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The Porter Hypothesis and Hyperbolic Discounting

  • Roy Chowdhury, Prabal

We examine pollution-reducing R&D by a monopoly firm producing a dirty product. In a dynamic framework with hyperbolic discounting, we establish conditions under which the Porter hypothesis goes through, i.e. environmental regulation increases R&D, thus reducing pollution, as well as increasing firm profits. This is likely to hold whenever R&D costs are at an intermediate level, and the planning horizon of the firms is large.

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Paper provided by University Library of Munich, Germany in its series MPRA Paper with number 23647.

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Date of creation: 2010
Date of revision:
Handle: RePEc:pra:mprapa:23647
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  1. Karen Palmer & Wallace E. Oates & Paul R. Portney, 1995. "Tightening Environmental Standards: The Benefit-Cost or the No-Cost Paradigm?," Journal of Economic Perspectives, American Economic Association, vol. 9(4), pages 119-132, Fall.
  2. repec:dgr:unumer:2007024 is not listed on IDEAS
  3. Matthew Rabin & Ted O'Donoghue, 1999. "Doing It Now or Later," American Economic Review, American Economic Association, vol. 89(1), pages 103-124, March.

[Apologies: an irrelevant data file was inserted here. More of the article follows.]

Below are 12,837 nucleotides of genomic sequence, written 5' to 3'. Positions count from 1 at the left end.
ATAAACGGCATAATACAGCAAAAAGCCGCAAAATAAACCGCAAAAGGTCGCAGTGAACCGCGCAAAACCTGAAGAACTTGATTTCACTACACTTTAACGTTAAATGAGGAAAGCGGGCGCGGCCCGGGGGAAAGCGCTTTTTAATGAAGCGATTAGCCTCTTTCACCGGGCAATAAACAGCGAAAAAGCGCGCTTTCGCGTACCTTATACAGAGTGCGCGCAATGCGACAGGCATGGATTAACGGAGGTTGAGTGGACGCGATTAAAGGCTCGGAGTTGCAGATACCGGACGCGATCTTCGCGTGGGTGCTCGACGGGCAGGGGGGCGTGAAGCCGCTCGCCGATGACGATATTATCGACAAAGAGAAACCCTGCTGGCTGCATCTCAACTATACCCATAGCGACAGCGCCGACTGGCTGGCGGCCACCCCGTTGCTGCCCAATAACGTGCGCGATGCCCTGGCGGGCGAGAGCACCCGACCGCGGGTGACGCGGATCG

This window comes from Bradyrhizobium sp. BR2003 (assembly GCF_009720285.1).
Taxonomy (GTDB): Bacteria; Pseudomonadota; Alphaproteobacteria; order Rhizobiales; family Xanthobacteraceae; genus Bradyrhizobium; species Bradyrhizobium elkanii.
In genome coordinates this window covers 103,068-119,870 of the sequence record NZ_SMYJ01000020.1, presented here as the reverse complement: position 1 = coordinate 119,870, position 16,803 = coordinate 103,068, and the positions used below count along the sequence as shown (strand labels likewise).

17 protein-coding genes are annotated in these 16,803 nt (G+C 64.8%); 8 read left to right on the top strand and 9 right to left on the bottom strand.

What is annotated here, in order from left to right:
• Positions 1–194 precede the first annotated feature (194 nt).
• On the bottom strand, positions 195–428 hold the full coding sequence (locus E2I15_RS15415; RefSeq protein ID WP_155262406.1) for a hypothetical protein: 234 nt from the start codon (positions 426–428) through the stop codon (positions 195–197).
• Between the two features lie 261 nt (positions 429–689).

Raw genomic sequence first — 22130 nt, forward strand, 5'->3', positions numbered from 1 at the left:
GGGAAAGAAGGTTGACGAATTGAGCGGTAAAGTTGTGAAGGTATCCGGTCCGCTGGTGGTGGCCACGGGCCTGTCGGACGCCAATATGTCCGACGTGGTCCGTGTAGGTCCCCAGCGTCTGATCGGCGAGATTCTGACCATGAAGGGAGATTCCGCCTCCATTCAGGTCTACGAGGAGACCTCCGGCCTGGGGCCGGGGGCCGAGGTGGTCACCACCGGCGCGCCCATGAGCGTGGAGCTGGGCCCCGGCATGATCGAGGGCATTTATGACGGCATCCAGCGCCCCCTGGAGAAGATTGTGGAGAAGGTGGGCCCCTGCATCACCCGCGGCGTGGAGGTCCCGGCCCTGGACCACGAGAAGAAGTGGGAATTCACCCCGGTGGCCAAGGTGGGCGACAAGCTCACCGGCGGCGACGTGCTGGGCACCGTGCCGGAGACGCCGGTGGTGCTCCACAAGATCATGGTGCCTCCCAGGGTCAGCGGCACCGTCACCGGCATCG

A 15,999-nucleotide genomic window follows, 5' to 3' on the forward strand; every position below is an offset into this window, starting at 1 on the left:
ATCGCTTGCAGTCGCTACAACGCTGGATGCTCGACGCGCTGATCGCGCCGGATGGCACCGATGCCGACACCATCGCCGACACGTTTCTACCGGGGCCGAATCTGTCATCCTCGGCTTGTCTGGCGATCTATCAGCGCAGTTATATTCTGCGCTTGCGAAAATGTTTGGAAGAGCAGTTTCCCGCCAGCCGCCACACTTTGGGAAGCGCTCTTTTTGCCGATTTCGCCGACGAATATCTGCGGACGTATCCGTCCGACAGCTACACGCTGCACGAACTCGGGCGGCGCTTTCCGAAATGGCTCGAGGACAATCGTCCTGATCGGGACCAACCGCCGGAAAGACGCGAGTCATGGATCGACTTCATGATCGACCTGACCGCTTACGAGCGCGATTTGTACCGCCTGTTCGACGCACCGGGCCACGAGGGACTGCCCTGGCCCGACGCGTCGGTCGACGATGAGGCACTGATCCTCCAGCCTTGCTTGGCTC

4. Ben Kriechel & Thomas Ziesemer, 2009. "The environmental Porter hypothesis: theory, evidence, and a model of timing of adoption," Economics of Innovation and New Technology, Taylor & Francis Journals, vol. 18(3), pages 267-294.
  5. Xepapadeas, A. & de Zeeuw, A.J., 1999. "Environmental policy and competitiveness : The Porter hypothesis and the composition of capital," Other publications TiSEM cfb3ecf9-1a3c-4325-ac1d-b, Tilburg University, School of Economics and Management.
  6. Downing, Paul B. & White, Lawrence J., 1986. "Innovation in pollution control," Journal of Environmental Economics and Management, Elsevier, vol. 13(1), pages 18-29, March.
  7. Indrani Roy chowdhury, 2009. "Incentives for Green R&D in a Dirty Industry under Price Competition," Economics Bulletin, AccessEcon, vol. 29(3), pages 2265-2274.
  8. Laibson, David I., 1997. "Golden Eggs and Hyperbolic Discounting," Scholarly Articles 4481499, Harvard University Department of Economics.
  9. Simpson, R. David & Bradford, Robert III, 1996. "Taxing Variable Cost: Environmental Regulation as Industrial Policy," Journal of Environmental Economics and Management, Elsevier, vol. 30(3), pages 282-300, May.
  10. Mohr, Robert D., 2002. "Technical Change, External Economies, and the Porter Hypothesis," Journal of Environmental Economics and Management, Elsevier, vol. 43(1), pages 158-168, January.
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